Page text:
During big waves of product announcements, like at the Consumer Electronics Show this week, there is so much static from me-too product announcements that the announcements that matter tend to get swamped.
There are too many phones to pay attention to any single one; Internet-connected TVs are great, and I'd watch the 3-D version if I didn't have to pay for one; I support only on a Constitutional basis the right of anyone to drive, build or rock giant, expensive sound systems in cars customized into complete stupidity.
Intel and Nvidia's attempts to invade one other's markets will matter. So will Microsoft's decision to port Windows to the kind of chips that run tablets and phones.
Tablets are going to make the big difference, both in the way most people use computers, as will the operating systems that run on them. There are just too many to look at individually, though.
So which ones really mattered?
It's slick, it's pretty, it's customizable and it's designed for tablets. You can switch between tasks, see a list of tasks running now, which is awkward on phones, and is set up to synchronize wirelessly and automatically with apps in the cloud.
The demo version links with Google Books and Maps and Talk, but the same sync function should make integrating it with an enterprise app or network pretty straightforward.
Honeycomb also builds on an installed base and community of developers big enough to make it a credible alternative to the iPad and Apple's iOS which, even if the next edition of the OS didn't look sharp, would be enough to make Honeycomb the most significant demo at CES.
Motorola has committed to running Honeycomb on its upcoming high-powered Xoom Tablet, and Samsung will certainly upgrade the Galaxy Tab to run it. Its openness, especially compared to the iPad, should also help it compete, despite the iPad's dominance.
The RIM BlackBerry PlayBook is important mainly because it's from RIM and will be a good choice for RIM's enormous installed base, the BlackBerry Tablet is unique in being both a solid product and a tablet that doesn't run Android, the iOS or Windows. It runs its own TabletOS that looks like RIM skipped a couple of generations between the last version of the phone OS and the tablet.
It's such a departure from the BlackBerry that there probably won't be much inertial carryover -- BlackBerry users picking a BlackBerry tablet because they know the system and the provider.
It's big, it's powerful and it seems to seems to be on target both in design and execution, according to CIO reviewer Al Sacco.
It's not perfect, but it appears to be a good option for corporate IT, which is not always the case with the first effort of any vendor in the tablet market.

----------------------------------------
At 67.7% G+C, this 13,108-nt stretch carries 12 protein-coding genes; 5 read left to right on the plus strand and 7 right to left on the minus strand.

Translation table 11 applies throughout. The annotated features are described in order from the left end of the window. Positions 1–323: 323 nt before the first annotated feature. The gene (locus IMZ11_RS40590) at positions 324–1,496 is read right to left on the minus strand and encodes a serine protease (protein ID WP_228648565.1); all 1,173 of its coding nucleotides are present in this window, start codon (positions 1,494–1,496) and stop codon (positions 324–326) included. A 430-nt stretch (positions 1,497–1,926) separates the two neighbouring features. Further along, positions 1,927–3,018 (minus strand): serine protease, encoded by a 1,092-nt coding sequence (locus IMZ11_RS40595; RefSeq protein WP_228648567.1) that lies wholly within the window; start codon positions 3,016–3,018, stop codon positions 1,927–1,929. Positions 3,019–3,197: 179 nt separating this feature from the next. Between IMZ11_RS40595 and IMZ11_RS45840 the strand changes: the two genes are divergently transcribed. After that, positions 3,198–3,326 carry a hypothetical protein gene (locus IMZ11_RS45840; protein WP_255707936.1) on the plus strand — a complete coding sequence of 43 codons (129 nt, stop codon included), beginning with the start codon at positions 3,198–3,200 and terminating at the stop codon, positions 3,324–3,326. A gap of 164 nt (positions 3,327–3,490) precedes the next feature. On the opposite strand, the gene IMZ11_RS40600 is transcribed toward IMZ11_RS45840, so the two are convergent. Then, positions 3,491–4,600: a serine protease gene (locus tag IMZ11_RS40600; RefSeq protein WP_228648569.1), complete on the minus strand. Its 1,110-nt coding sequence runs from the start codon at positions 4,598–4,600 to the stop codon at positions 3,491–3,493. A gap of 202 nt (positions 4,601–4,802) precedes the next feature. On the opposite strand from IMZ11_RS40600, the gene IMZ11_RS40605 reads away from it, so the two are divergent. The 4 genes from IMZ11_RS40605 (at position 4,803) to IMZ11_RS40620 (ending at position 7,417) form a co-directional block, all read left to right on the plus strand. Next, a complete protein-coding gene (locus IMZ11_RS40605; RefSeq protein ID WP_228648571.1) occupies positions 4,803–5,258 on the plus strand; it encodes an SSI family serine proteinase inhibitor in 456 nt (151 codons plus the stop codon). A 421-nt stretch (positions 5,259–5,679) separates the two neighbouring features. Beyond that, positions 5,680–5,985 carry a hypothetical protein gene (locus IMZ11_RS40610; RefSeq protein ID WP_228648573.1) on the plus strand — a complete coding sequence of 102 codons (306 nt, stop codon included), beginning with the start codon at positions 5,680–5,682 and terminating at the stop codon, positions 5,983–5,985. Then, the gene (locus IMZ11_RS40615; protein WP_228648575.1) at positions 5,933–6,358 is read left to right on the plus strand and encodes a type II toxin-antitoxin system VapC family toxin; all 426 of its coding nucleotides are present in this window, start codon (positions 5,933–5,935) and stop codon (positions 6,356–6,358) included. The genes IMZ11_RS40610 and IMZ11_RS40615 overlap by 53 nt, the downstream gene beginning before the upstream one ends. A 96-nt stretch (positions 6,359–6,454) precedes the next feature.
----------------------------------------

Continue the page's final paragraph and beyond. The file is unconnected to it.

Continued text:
The last big-news item is the December rollout of Verizon's high-speed LTE network in 38 markets, its plan to expand to 140 markets by the end of the year and 10 devices it will release to use the full 5Mbit/sec download speed of that network.
LG's Revolution and Samsung's 4G phones will support it, as will mobile hotspots from Samsung and Novatel. Skype will also be available on it until Verizon gets tired of people clogging up its network with traffic they don't pay for directly.
Motorola's Xoom tablet will come with LTE support, as will Samsung's Galaxy Tab and Cisco's Cius.
Next to building a light, simple device end users will actually enjoy carrying and using, connecting it at high enough speed to keep them happy is the next big step.
Verizon, never the low-priced option, hasn't announced prices or policies for the LTE network yet, but told reporter Nancy Gohring it is unlikely there will be an unlimited-use option.
That restricts the kind of apps you can put on a tablet, especially if they're being used by employees in the field who create and use a lot of PowerPoint or other large files they have to send back and forth across a cell network.
Rival Sprint is betting its unlimited plans will attract customers turned off by Verizon's nickel-and-diming price policies. Sprint is trailing on mindshare, though, and in the list of devices that support its 4G network, leaving it a lot of catching up to do even before the wave of tablets hits Verizon's network.
LTE will be important for its high bandwidth and comparatively wide availability; there's a very good chance Verizon will price many prospective customers out of the market for the tablet-and-phone networks it's working hard to promote at CES.